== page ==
The Sacred Politics of Decolonization: Algerian Muslim, Christian, and Jewish Responses to the End of Empire

AHA Session 114
Saturday, January 8, 2011: 9:00 AM-11:00 AM
Room 208 (Hynes Convention Center)
Todd Shepard, Johns Hopkins University
Sponsored by the AHA Working Group on Religion, Peace, and Violence
The Audience

Session Abstract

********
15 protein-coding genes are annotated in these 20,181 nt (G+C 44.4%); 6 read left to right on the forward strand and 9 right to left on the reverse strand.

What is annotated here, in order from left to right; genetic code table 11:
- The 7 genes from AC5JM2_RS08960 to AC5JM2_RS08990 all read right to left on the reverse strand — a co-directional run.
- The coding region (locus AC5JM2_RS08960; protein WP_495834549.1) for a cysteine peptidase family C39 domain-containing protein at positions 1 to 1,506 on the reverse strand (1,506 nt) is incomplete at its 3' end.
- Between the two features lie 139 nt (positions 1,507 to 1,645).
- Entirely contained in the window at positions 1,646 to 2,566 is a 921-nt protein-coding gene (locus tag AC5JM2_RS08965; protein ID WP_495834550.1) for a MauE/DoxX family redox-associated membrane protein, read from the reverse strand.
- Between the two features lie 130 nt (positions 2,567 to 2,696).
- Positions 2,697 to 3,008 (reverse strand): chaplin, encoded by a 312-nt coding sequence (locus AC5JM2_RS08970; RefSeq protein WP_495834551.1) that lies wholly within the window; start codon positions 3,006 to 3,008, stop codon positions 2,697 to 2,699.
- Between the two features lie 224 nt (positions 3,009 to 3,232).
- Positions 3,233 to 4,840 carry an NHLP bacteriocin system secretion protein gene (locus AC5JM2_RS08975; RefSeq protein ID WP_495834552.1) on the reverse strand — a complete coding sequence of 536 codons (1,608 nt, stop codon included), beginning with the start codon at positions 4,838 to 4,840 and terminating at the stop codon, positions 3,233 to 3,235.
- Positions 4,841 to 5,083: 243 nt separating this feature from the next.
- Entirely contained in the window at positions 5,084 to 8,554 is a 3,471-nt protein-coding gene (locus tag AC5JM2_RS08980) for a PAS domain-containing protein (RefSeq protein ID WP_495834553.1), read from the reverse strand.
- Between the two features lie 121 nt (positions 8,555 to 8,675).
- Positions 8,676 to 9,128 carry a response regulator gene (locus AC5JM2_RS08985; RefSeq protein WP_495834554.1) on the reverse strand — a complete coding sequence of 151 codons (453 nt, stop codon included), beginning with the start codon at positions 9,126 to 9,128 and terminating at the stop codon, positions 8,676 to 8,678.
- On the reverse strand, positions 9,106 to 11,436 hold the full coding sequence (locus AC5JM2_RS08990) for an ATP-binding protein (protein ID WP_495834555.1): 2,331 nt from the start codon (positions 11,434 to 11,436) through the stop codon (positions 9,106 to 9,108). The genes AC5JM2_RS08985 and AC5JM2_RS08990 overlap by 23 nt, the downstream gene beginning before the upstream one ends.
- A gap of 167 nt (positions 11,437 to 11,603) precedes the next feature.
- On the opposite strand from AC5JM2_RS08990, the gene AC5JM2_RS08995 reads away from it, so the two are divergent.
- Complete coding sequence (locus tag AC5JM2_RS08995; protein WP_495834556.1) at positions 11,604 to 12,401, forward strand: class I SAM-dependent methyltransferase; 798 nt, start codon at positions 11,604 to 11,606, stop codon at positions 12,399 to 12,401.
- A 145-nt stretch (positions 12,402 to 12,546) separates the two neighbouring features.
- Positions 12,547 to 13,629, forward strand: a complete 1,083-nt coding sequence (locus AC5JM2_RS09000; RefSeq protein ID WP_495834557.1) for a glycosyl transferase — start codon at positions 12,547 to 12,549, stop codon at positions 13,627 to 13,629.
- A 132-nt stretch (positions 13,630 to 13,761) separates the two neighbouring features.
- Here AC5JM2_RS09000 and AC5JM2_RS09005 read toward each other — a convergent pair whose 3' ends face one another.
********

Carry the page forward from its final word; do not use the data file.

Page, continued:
This panel examines the role that religion played in the Algerian War of Independence, and in particular how three different religious groups – Muslims, Jews, and Christians – experienced the decolonization of Algeria. Under French rule (1830-1962), a complex hierarchy that was defined largely in religious terms gave Christians and Jews political and social rights that the indigenous Muslims, who formed the vast majority of the population, did not have. For all three religious communities the decolonization of Algeria led to massive social and political destabilization, as each group was forced to renegotiate their relationship to shifting political forces, and to each other, particularly after Algerian independence. In addition, as a conflict that had global implications, the religious questions that emerged during the Algerian War provide an interesting case study for some of these global problems, including issues of citizenship and rights, the future of Christian missions in the era of decolonization, Christian/Muslim and Muslim/Jewish relations, and the relationship between religion and nationalism. Each of the three papers examines how the process of decolonization in Algeria led to a major shift in the social and political relationships between these three communities in Algeria. Patrick Collins' paper explores the Islamicization of the Revolution, and whereby religious principles and traditions were used as a means to organize popular support. Through the use of a specific form of Islam, the Front de Libération National both ascribed a religious veneer to the Revolution, and laid the groundwork for an independent state that drew its legitimacy in important ways from a projected commitment to religious ideals. A perceived failure to live up to those commitments produced social tensions that would lead to a rise in Islamist thought and mobilization, and, as opposed to the inter-religious cooperation of the revolutionary period, the inter-communal religious tensions that exist in Algeria to the present. Joshua Schreier's paper examines a 1961 riot in Oran in which Jews pillaged Muslim-owned stores, and how this event was interpreted within competing discourses that highlighted the divisions between the Muslim and Jewish communities. He explores how the religious pluralism that existed in colonial Algeria was disintegrating by the early 1960s largely because of the fear that these narratives provoked. Darcie Fontaine's paper explores Christian responses to the decolonization of Algeria at both local and global levels. On a local level, she examines how Christian principles were used to both justify the French colonial project in Algeria and to argue for Algerian independence, as well as the consequences each of these narratives had on the future of Christian/Muslim relations in Algeria and France. In addition she explores how the Algerian War of Independence served as a testing ground for Christians around the world who were concerned about the future of Christian missions in decolonizing lands.

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